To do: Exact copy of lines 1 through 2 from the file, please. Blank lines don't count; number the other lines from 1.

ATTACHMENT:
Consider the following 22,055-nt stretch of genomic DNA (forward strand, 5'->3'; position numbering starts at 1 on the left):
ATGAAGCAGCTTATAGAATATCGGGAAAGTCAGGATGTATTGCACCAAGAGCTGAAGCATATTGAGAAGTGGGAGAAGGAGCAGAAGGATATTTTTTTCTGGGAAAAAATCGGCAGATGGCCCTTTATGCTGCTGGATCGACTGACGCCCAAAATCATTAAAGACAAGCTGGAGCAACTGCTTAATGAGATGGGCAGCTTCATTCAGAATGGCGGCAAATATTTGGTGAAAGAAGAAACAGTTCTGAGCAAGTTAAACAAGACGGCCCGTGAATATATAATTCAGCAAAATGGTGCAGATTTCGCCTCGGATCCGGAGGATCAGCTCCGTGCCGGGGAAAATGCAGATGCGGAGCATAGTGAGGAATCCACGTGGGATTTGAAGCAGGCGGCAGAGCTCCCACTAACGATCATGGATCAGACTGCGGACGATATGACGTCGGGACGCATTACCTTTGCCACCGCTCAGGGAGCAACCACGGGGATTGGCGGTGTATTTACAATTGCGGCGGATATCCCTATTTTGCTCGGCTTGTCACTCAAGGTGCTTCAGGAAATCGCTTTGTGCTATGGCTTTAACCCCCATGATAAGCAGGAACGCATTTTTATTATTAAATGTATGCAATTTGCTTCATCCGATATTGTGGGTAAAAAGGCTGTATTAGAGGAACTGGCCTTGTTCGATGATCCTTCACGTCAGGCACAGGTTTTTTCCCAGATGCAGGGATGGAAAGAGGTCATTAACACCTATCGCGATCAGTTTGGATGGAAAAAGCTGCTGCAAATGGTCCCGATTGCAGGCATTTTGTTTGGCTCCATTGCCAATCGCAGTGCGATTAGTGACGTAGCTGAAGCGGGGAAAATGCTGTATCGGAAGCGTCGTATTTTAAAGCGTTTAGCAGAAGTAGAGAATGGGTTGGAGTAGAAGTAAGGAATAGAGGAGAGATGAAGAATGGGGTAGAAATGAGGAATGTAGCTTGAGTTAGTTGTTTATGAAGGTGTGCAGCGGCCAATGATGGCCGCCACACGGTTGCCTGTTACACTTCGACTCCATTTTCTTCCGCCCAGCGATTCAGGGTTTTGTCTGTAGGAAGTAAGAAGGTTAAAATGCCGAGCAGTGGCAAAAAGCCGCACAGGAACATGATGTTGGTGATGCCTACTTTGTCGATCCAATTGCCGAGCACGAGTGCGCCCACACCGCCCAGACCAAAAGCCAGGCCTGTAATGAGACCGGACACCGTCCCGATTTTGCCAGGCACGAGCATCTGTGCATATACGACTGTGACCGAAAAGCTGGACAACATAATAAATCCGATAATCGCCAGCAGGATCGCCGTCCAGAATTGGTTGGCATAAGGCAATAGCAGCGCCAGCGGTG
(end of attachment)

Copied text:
Consider the following 22,055-nt stretch of genomic DNA (forward strand, 5'->3'; position numbering starts at 1 on the left):
ATGAAGCAGCTTATAGAATATCGGGAAAGTCAGGATGTATTGCACCAAGAGCTGAAGCATATTGAGAAGTGGGAGAAGGAGCAGAAGGATATTTTTTTCTGGGAAAAAATCGGCAGATGGCCCTTTATGCTGCTGGATCGACTGACGCCCAAAATCATTAAAGACAAGCTGGAGCAACTGCTTAATGAGATGGGCAGCTTCATTCAGAATGGCGGCAAATATTTGGTGAAAGAAGAAACAGTTCTGAGCAAGTTAAACAAGACGGCCCGTGAATATATAATTCAGCAAAATGGTGCAGATTTCGCCTCGGATCCGGAGGATCAGCTCCGTGCCGGGGAAAATGCAGATGCGGAGCATAGTGAGGAATCCACGTGGGATTTGAAGCAGGCGGCAGAGCTCCCACTAACGATCATGGATCAGACTGCGGACGATATGACGTCGGGACGCATTACCTTTGCCACCGCTCAGGGAGCAACCACGGGGATTGGCGGTGTATTTACAATTGCGGCGGATATCCCTATTTTGCTCGGCTTGTCACTCAAGGTGCTTCAGGAAATCGCTTTGTGCTATGGCTTTAACCCCCATGATAAGCAGGAACGCATTTTTATTATTAAATGTATGCAATTTGCTTCATCCGATATTGTGGGTAAAAAGGCTGTATTAGAGGAACTGGCCTTGTTCGATGATCCTTCACGTCAGGCACAGGTTTTTTCCCAGATGCAGGGATGGAAAGAGGTCATTAACACCTATCGCGATCAGTTTGGATGGAAAAAGCTGCTGCAAATGGTCCCGATTGCAGGCATTTTGTTTGGCTCCATTGCCAATCGCAGTGCGATTAGTGACGTAGCTGAAGCGGGGAAAATGCTGTATCGGAAGCGTCGTATTTTAAAGCGTTTAGCAGAAGTAGAGAATGGGTTGGAGTAGAAGTAAGGAATAGAGGAGAGATGAAGAATGGGGTAGAAATGAGGAATGTAGCTTGAGTTAGTTGTTTATGAAGGTGTGCAGCGGCCAATGATGGCCGCCACACGGTTGCCTGTTACACTTCGACTCCATTTTCTTCCGCCCAGCGATTCAGGGTTTTGTCTGTAGGAAGTAAGAAGGTTAAAATGCCGAGCAGTGGCAAAAAGCCGCACAGGAACATGATGTTGGTGATGCCTACTTTGTCGATCCAATTGCCGAGCACGAGTGCGCCCACACCGCCCAGACCAAAAGCCAGGCCTGTAATGAGACCGGACACCGTCCCGATTTTGCCAGGCACGAGCATCTGTGCATATACGACTGTGACCGAAAAGCTGGACAACATAATAAATCCGATAATCGCCAGCAGGATCGCCGTCCAGAATTGGTTGGCATAAGGCAATAGCAGCGCCAGCGGTG